Accreditation

Most of the “free” courses you’ll find online are not accredited. It’s your responsibility to determine if you need  a degree from an accredited institution. Some employers just want to make sure you know your stuff. They might not care if you took free courses or paid $30,000 for an Associate’s degree from an accredited institution. Others have more stringent requirements. Check with the particular employer before assuming anything.

Accreditation is a continuous process of validation during which colleges, universities and other institutions of higher learning are evaluated. The standards for accreditation are set by a review board whose members include faculty from various accredited colleges and universities. The board assists in the evaluation of each potential new school accreditation and the renewals of previously accredited colleges and schools.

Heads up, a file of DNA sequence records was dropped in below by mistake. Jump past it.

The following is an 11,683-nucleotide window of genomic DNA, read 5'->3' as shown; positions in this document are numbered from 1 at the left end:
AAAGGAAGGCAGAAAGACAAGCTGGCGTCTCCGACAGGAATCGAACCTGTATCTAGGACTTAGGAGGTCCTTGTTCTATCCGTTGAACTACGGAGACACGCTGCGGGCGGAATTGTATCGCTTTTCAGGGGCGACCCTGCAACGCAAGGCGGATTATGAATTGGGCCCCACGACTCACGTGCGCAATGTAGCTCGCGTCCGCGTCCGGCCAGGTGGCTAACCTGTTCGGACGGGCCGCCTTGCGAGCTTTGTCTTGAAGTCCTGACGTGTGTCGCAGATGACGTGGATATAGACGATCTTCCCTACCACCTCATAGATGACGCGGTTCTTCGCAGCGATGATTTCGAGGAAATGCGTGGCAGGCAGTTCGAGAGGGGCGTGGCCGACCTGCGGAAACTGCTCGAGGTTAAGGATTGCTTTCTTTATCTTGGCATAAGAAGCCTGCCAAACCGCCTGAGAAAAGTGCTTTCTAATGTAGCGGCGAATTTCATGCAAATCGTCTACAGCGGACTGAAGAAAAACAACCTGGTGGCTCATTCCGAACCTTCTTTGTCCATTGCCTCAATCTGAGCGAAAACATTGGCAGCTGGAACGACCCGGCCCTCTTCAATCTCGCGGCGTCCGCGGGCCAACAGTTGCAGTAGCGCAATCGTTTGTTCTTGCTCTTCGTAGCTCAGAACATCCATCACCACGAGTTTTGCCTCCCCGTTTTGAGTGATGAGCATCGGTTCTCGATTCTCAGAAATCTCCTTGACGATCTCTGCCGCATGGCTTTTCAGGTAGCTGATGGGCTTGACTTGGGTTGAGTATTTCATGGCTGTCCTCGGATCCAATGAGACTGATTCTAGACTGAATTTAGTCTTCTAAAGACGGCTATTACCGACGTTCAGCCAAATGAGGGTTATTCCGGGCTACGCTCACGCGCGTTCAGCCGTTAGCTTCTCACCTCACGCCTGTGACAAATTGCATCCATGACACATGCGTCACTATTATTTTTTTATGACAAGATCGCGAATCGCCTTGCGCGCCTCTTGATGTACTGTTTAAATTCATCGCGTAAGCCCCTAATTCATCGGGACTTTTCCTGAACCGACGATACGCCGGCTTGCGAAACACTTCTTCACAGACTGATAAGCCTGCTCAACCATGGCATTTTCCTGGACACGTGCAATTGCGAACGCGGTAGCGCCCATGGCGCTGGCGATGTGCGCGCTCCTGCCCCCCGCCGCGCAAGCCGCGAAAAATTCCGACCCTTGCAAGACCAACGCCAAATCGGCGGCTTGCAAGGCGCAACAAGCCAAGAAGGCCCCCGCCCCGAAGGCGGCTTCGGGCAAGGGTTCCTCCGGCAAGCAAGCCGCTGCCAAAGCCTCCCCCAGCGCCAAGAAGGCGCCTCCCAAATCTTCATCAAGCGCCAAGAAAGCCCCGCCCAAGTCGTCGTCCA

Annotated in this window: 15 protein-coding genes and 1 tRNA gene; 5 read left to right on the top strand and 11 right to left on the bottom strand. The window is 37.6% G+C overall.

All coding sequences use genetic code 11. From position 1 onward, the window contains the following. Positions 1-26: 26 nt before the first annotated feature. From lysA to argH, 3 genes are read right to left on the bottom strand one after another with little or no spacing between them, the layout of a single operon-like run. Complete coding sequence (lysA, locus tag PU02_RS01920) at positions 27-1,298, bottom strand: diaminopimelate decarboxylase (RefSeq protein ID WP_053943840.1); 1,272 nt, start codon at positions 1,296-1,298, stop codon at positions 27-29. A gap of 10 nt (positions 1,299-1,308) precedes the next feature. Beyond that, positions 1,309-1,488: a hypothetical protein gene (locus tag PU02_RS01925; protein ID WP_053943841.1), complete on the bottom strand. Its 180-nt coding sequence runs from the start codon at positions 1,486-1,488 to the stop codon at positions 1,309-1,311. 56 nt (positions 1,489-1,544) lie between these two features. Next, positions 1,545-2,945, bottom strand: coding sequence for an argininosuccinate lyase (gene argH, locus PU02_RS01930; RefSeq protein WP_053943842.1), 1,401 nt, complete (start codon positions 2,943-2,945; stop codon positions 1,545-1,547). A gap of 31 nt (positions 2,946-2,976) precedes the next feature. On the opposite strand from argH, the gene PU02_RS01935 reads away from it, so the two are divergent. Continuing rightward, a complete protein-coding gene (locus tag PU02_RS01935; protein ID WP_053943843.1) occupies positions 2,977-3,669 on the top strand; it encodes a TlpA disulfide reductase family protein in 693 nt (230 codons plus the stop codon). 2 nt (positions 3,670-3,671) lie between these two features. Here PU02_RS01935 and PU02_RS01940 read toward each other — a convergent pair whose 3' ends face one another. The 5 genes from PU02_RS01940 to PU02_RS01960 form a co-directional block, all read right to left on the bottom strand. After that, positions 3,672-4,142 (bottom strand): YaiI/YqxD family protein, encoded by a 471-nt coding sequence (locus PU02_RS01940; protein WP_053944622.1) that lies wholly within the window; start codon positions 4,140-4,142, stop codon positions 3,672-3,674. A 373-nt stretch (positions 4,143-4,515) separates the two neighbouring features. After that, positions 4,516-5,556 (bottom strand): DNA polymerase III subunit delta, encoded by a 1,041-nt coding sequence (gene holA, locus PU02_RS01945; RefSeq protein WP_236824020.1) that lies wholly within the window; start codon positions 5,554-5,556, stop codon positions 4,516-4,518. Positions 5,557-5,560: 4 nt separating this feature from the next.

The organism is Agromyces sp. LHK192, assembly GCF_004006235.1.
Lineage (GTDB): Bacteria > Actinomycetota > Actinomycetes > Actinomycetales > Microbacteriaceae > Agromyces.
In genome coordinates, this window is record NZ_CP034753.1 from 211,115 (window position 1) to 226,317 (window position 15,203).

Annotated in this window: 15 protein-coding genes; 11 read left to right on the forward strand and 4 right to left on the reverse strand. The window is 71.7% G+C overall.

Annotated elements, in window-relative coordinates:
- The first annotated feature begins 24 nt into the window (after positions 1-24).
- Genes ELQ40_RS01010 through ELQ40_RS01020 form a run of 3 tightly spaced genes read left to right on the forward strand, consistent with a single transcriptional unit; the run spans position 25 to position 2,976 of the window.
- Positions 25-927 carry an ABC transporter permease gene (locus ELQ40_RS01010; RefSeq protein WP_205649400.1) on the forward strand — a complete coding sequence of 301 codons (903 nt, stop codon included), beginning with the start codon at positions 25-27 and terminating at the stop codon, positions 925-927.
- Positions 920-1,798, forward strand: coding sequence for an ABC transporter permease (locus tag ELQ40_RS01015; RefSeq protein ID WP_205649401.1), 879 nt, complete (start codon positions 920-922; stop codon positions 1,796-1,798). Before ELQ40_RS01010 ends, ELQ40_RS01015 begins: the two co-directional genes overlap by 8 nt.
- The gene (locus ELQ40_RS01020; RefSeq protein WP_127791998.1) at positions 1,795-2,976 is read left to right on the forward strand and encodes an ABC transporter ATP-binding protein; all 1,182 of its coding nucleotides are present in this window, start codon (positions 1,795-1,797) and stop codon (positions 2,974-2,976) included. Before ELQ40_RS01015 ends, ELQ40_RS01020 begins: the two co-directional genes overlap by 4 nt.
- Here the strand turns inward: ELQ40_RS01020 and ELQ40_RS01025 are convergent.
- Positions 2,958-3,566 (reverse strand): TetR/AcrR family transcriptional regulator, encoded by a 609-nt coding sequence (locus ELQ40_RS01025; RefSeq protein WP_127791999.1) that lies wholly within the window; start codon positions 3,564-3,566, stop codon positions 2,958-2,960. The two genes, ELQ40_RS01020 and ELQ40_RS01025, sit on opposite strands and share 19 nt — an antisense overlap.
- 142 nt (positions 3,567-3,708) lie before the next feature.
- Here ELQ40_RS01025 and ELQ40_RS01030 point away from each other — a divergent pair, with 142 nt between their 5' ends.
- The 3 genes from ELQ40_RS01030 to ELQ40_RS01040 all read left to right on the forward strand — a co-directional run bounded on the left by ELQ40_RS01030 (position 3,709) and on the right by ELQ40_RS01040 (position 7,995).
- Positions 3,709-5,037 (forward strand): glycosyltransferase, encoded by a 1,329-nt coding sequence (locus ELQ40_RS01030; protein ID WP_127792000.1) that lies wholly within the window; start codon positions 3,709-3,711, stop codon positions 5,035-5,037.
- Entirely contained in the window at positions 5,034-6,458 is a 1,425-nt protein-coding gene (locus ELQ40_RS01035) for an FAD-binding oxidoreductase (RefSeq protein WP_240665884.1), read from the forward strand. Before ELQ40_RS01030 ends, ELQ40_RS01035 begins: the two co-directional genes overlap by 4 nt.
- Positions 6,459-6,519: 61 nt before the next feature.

In order for education institutions to become accredited, they must meet the general standards set by the peer review accreditation boards. Each college is typically assessed using the following criteria:

  • Overall Mission of the College
  • Objectives and Goals
  • Student Requirements for Admissions
  • Services Available to Students
  • Quality of Education
  • Reputation of Faculty

Why is accreditation important?
An important factor in launching a successful career is choosing a reputable college. Accredited colleges are more likely to offer degrees that employers and recruiters recognize, but that’s not always the case. Companies want to know that you have a quality education and that you will have something to bring to the table when you join their team. For this purpose, accreditation enables companies to filter those individuals who have obtained a degree from an accredited institution from those who have not. The accreditation process also gives students a better chance of having their credits transferred from one institution from one to another.